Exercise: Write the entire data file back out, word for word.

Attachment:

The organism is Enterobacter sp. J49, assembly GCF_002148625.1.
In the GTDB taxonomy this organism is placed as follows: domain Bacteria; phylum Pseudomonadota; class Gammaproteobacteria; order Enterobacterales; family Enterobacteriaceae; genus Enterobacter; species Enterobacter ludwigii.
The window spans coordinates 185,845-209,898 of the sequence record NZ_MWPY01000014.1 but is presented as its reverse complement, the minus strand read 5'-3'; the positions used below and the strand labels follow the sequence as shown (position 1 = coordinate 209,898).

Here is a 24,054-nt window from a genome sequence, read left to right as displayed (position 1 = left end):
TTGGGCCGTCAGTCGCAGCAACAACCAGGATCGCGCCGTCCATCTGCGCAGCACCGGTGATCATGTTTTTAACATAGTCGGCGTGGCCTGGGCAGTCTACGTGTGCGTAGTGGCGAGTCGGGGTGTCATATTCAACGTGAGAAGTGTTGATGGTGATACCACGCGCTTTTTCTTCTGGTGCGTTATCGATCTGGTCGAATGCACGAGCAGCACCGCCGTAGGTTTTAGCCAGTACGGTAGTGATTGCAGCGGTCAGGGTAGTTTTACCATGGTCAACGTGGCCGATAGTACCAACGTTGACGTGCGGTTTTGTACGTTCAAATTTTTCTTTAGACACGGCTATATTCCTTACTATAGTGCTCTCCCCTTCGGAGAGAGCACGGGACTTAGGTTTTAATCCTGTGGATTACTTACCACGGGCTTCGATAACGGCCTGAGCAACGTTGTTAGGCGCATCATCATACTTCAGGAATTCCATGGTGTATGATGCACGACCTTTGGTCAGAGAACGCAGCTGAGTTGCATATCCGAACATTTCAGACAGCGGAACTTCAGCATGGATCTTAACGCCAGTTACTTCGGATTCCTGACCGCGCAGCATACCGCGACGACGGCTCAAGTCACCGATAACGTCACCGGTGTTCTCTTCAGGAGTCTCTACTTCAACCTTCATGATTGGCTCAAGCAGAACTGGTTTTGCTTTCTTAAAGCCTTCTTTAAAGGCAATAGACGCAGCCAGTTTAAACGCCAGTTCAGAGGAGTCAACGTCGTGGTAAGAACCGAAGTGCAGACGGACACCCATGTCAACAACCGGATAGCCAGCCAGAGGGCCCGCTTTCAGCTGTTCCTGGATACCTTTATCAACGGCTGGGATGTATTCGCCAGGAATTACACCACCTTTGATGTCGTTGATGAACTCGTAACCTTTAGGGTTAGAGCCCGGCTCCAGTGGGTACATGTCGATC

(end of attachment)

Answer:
The organism is Enterobacter sp. J49, assembly GCF_002148625.1.
In the GTDB taxonomy this organism is placed as follows: domain Bacteria; phylum Pseudomonadota; class Gammaproteobacteria; order Enterobacterales; family Enterobacteriaceae; genus Enterobacter; species Enterobacter ludwigii.
The window spans coordinates 185,845-209,898 of the sequence record NZ_MWPY01000014.1 but is presented as its reverse complement, the minus strand read 5'-3'; the positions used below and the strand labels follow the sequence as shown (position 1 = coordinate 209,898).

Here is a 24,054-nt window from a genome sequence, read left to right as displayed (position 1 = left end):
TTGGGCCGTCAGTCGCAGCAACAACCAGGATCGCGCCGTCCATCTGCGCAGCACCGGTGATCATGTTTTTAACATAGTCGGCGTGGCCTGGGCAGTCTACGTGTGCGTAGTGGCGAGTCGGGGTGTCATATTCAACGTGAGAAGTGTTGATGGTGATACCACGCGCTTTTTCTTCTGGTGCGTTATCGATCTGGTCGAATGCACGAGCAGCACCGCCGTAGGTTTTAGCCAGTACGGTAGTGATTGCAGCGGTCAGGGTAGTTTTACCATGGTCAACGTGGCCGATAGTACCAACGTTGACGTGCGGTTTTGTACGTTCAAATTTTTCTTTAGACACGGCTATATTCCTTACTATAGTGCTCTCCCCTTCGGAGAGAGCACGGGACTTAGGTTTTAATCCTGTGGATTACTTACCACGGGCTTCGATAACGGCCTGAGCAACGTTGTTAGGCGCATCATCATACTTCAGGAATTCCATGGTGTATGATGCACGACCTTTGGTCAGAGAACGCAGCTGAGTTGCATATCCGAACATTTCAGACAGCGGAACTTCAGCATGGATCTTAACGCCAGTTACTTCGGATTCCTGACCGCGCAGCATACCGCGACGACGGCTCAAGTCACCGATAACGTCACCGGTGTTCTCTTCAGGAGTCTCTACTTCAACCTTCATGATTGGCTCAAGCAGAACTGGTTTTGCTTTCTTAAAGCCTTCTTTAAAGGCAATAGACGCAGCCAGTTTAAACGCCAGTTCAGAGGAGTCAACGTCGTGGTAAGAACCGAAGTGCAGACGGACACCCATGTCAACAACCGGATAGCCAGCCAGAGGGCCCGCTTTCAGCTGTTCCTGGATACCTTTATCAACGGCTGGGATGTATTCGCCAGGAATTACACCACCTTTGATGTCGTTGATGAACTCGTAACCTTTAGGGTTAGAGCCCGGCTCCAGTGGGTACATGTCGATC